The meme is that "SSD = meme", but SSDs in themselves are certainly not a meme. In fact I suspect the people pushing this meme are doing so from PCs using an SSD for their system drive, have witnessed the advantages of said drives, and want to troll as many people as possible so that they don't enjoy the same improved user experience as them.
i have a 64gb ssd from 3-4 years ago and i've had it powered down for periods of well over double that
according to this chart, my drive (which idles at 40c) is going to get at least 105 weeks of off-time, likely more because my room is normally 15-20 degrees celsius, not 25.
>SSD = MEME
SSD = MEME is a meme. you're a meme.
Not for a week straight, plus there is this magical thing called wake on LAN which you can send through the internet. If need be I could simply power on my device and then shut it down after I remote in
Are you all this god dam retarded? New SSDs have 4+ years of data retention if left without power at room temperature.
That article was explaining how SSDs under extreme wear and temperature ranges would quickly lose data. It has nothing to do with a consumer SSD in your laptop/desktop staying at room temperature most of the time.
>itt a butt hurt poorfag high school kid, how do i python? how do i dos and dox hacking with the linux operator system? rate my pc im thinking of building for $350 its a 1337 gaming/ hacking build i got the spec from reddit and linus tech tips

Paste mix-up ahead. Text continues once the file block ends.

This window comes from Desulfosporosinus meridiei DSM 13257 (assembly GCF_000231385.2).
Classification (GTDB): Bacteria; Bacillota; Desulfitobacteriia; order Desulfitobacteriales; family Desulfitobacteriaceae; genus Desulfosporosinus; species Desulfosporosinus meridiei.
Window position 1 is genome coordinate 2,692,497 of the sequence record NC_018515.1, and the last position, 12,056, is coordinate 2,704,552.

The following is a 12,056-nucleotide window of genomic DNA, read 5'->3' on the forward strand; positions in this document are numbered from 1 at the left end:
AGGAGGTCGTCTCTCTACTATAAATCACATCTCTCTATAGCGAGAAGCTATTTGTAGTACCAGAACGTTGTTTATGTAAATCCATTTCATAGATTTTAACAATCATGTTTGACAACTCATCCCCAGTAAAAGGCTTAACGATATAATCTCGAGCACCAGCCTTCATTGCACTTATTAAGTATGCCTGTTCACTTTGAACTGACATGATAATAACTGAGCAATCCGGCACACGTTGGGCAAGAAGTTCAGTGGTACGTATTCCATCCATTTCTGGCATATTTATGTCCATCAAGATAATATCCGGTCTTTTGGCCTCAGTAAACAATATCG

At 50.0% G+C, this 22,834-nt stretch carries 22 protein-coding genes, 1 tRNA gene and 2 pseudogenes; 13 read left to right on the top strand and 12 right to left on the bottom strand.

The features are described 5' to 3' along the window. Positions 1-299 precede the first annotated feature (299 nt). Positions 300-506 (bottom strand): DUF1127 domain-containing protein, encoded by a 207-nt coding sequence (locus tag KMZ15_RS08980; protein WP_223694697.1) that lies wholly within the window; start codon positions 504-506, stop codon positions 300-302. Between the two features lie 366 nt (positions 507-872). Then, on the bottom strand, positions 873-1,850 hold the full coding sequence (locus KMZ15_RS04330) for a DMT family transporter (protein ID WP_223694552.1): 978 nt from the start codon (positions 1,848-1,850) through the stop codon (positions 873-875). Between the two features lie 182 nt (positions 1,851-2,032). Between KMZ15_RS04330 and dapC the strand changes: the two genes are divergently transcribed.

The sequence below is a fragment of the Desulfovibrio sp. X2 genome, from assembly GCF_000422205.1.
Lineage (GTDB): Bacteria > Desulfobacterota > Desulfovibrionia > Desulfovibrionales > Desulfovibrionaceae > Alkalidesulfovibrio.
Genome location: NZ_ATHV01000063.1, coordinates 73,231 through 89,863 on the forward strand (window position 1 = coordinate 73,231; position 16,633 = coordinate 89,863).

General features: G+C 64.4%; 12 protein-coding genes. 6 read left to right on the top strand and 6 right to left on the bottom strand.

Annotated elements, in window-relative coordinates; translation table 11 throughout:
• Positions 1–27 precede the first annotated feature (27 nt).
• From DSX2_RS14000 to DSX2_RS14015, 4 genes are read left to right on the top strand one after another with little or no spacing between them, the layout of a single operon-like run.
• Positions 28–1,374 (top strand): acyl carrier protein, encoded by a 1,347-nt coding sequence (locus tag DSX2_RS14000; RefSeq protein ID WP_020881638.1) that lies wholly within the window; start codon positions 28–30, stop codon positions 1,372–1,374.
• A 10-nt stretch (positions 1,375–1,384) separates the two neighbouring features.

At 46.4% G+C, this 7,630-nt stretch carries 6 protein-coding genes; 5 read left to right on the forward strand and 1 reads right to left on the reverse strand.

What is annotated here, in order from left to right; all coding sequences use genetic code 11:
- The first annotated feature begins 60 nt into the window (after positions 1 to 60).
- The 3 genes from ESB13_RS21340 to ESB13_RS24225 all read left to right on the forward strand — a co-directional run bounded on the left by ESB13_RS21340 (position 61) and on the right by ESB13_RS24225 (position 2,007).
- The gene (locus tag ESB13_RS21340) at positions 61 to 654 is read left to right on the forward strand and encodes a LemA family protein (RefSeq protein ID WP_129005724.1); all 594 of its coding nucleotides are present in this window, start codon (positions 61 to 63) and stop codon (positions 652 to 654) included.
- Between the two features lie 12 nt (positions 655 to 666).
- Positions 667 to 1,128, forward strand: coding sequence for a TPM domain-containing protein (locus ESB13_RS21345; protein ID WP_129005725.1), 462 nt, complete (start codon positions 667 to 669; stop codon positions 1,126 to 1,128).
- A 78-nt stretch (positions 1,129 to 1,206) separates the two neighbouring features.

Another retard posting out of date memes. Backblaze have officially declared that WD are now the worst hard drive manufacturer, so be sure to burn all the ones you bought, goy!
I left a shitty gen 1 OCZ SSD in my hot garage during the summer for 6 months, and it didn't lose anything.
This seems like useless scaremongering to me... it's like warning people that their computer could catch fire and burn the house down if something short circuits in the power supply and dumps line voltage on the 5v rail... sure it's theoretically possible, but it virtually never happens.
Data retention on ssds is insanely good even under hot temperatures. However as you write to them more they become less reliable.
For example ssds which become read only due to being used in servers 24/7 can lose data in about a month if left in hot temperatures.
Of course the average user would take over 20 years to wear out a 256gb ssd enough to cause the data retention to become less than a year.